The pandemic has left Victoria’s cityscape unrecognizable.
The majority of British Columbia’s restaurants and bars have been closed for two months now. And many are struggling to survive.
“The pandemic has hit us pretty hard,” said Anil Dangra, who owns the Indian seafood restaurant Fishhook.
“April was a complete wipeout. We lost 100 per cent.”
Across B.C., the economic disruption to the restaurant sector is staggering. According to the BC Restaurant and Food Services Association, more than 120,000 jobs have been lost, and 10 per cent of restaurants, closed permanently because of COVID-19.
But on Friday there was hope.
WorkSafe BC set out its guidelines for restaurants looking to reopen for Tuesday, May 19th,
The guidelines are as follows:
- Must display a COVID-19 safety plan
- Max. six per table
- Two-metres between tables
- Plexiglass where physical distancing can’t be met (like over a bar)
- Hand sanitizer stations
- Protective equipment (masks)
Sit-down service is also going to look different. Each table must have a designated space the server can deliver food and drinks to. There will be no communal condiments sitting on the table. WorkSafeBC suggests digital menus, chalkboards, or online pre-ordering, as well as limiting the use of cash.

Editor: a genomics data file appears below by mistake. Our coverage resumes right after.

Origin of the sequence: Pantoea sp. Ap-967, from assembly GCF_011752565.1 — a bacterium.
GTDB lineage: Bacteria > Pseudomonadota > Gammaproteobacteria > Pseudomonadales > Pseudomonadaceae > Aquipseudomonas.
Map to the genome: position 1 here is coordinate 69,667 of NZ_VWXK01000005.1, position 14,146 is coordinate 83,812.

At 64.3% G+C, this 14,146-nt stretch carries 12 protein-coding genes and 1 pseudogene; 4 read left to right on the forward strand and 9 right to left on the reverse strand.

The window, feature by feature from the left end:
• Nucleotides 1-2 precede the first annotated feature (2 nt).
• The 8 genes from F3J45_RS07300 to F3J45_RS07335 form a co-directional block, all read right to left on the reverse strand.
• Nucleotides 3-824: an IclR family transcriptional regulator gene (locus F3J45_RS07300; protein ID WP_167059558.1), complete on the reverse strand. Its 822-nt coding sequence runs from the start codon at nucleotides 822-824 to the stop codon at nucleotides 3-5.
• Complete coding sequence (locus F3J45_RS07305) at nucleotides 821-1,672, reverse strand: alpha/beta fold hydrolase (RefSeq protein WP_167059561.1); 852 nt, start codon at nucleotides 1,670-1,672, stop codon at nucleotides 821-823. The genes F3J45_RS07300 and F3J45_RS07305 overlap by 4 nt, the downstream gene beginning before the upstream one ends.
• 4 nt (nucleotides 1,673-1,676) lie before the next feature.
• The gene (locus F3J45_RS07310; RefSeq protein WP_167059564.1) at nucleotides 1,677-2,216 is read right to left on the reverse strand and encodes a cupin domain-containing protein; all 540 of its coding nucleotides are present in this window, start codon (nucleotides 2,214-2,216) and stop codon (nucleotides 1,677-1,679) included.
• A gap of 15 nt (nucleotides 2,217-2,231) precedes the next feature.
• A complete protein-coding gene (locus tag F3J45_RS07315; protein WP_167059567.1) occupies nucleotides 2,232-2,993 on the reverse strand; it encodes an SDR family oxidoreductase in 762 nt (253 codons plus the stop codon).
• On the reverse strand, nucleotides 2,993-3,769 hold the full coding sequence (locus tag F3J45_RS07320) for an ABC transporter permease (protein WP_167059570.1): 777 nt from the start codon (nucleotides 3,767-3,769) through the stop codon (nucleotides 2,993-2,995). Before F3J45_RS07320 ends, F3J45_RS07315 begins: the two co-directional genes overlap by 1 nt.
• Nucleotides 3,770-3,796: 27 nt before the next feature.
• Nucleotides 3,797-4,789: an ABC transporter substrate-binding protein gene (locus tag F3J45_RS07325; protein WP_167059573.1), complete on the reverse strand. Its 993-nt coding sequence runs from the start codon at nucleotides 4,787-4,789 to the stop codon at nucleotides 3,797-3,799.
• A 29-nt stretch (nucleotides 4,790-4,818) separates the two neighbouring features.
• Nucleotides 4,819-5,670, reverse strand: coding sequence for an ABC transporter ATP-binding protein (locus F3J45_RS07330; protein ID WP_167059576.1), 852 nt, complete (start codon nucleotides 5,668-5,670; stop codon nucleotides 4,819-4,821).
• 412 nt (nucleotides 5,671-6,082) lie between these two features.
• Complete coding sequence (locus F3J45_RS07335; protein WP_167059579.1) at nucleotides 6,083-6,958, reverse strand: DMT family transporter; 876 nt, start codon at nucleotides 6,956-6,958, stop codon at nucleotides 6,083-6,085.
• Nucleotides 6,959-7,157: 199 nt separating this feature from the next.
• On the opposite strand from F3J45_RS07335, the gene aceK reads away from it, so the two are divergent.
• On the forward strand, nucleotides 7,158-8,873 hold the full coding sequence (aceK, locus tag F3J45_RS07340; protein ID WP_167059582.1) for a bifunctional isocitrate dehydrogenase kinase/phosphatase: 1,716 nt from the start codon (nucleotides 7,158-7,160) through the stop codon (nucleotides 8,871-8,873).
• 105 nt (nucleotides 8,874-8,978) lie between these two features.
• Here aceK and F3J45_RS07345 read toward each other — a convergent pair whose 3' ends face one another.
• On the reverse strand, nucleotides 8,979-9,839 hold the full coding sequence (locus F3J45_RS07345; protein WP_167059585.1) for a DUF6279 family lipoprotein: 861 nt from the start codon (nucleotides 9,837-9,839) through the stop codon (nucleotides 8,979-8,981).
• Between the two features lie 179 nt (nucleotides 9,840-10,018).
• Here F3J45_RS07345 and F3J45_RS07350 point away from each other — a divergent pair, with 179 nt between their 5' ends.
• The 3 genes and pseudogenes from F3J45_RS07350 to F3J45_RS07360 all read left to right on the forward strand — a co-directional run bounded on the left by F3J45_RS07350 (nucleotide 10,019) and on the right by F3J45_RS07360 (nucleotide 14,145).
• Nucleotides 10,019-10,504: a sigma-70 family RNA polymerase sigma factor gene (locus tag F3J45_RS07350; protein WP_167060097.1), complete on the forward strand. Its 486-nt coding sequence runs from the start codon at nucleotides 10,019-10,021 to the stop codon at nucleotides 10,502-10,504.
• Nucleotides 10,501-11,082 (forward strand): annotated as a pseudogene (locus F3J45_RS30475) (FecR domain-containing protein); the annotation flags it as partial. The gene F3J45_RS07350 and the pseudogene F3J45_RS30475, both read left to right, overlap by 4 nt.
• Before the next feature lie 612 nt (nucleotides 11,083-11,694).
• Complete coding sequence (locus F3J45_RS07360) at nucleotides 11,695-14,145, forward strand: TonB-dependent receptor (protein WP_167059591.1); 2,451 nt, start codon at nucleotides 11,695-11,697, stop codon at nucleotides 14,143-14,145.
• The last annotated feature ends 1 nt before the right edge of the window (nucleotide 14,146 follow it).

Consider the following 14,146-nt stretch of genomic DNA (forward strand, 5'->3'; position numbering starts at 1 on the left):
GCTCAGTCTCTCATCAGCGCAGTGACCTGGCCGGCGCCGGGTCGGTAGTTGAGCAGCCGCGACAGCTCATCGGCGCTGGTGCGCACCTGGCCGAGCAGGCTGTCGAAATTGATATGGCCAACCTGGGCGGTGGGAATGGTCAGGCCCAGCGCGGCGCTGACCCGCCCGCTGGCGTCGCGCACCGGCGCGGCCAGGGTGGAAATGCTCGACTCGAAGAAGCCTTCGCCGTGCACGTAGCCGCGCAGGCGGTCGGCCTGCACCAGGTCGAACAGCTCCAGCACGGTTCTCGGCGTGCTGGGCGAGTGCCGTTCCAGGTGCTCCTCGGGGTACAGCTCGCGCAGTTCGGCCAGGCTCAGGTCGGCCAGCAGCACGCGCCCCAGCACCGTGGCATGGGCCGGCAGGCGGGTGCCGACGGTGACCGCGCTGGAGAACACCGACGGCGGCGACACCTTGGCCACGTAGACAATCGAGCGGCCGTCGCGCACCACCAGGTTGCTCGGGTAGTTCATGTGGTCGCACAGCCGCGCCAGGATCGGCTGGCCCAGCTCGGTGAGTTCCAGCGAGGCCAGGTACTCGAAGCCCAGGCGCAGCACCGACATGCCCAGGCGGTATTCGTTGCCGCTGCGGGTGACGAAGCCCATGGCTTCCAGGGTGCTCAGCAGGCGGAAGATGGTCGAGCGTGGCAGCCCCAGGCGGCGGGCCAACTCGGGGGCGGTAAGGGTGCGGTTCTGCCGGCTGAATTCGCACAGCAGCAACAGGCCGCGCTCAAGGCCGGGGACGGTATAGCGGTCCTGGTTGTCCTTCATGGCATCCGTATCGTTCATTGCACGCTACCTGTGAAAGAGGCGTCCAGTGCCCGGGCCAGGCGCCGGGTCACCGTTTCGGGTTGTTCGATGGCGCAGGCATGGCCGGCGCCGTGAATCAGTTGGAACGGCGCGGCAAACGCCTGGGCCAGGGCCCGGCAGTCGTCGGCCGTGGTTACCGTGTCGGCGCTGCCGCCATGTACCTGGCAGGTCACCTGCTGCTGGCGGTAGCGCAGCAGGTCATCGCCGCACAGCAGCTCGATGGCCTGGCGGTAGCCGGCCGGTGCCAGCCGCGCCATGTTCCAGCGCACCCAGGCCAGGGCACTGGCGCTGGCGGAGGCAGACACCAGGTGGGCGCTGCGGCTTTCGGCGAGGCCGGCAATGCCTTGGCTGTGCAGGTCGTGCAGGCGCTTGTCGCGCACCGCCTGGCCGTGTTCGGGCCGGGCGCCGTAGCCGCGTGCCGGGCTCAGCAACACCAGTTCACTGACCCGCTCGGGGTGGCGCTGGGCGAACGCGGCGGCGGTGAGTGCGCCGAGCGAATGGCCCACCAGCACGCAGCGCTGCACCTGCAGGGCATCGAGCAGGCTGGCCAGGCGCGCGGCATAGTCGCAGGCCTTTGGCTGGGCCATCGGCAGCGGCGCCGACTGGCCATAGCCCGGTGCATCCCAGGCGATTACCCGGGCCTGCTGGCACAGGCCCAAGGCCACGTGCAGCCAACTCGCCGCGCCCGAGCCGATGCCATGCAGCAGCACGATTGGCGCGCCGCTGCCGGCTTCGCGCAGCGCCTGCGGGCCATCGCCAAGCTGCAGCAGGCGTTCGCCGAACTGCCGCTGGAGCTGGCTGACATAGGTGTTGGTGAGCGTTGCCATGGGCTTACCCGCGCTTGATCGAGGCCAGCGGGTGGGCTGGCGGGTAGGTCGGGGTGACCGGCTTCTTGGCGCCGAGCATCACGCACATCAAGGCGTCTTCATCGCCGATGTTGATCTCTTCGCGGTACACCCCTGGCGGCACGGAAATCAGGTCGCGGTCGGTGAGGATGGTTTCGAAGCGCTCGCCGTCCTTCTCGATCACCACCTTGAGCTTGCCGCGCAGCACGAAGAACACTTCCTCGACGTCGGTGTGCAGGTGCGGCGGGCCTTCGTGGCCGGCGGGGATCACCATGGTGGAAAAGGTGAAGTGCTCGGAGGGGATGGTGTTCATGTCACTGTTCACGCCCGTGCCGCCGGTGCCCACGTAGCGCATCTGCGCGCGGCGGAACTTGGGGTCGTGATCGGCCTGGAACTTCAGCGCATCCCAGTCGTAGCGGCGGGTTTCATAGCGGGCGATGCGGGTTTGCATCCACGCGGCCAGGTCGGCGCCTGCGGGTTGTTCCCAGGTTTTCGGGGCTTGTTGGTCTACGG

But for many smaller restaurants, the changes mean, they may not be able to reopen for sit down service at all.
“It’s going to be pretty tough accommodating people if we follow the social distancing,” said Dangra.
“We’ll be able to seat no more than six people inside.”
Dangra says reopening for sit down service will mean additional costs for him, like installing plexiglass and providing that extra safety equipment. So re-opening, may not make sense.
But the City of Victoria is looking into a solution: opening up public squares and plazas, maybe even shutting down roads, to let restaurants serve outside.
“We can act very quickly. It’s just a matter of changing a few bylaws,” said Victoria Mayor Lisa Helps.
“Staff will be coming back on June 4 with those proposed changes.”
The province is also assuring liquor licensing will be expedited.
And for the many smaller restaurants in town, they’re depending on it.
“With their support, we will survive,” said Dangra.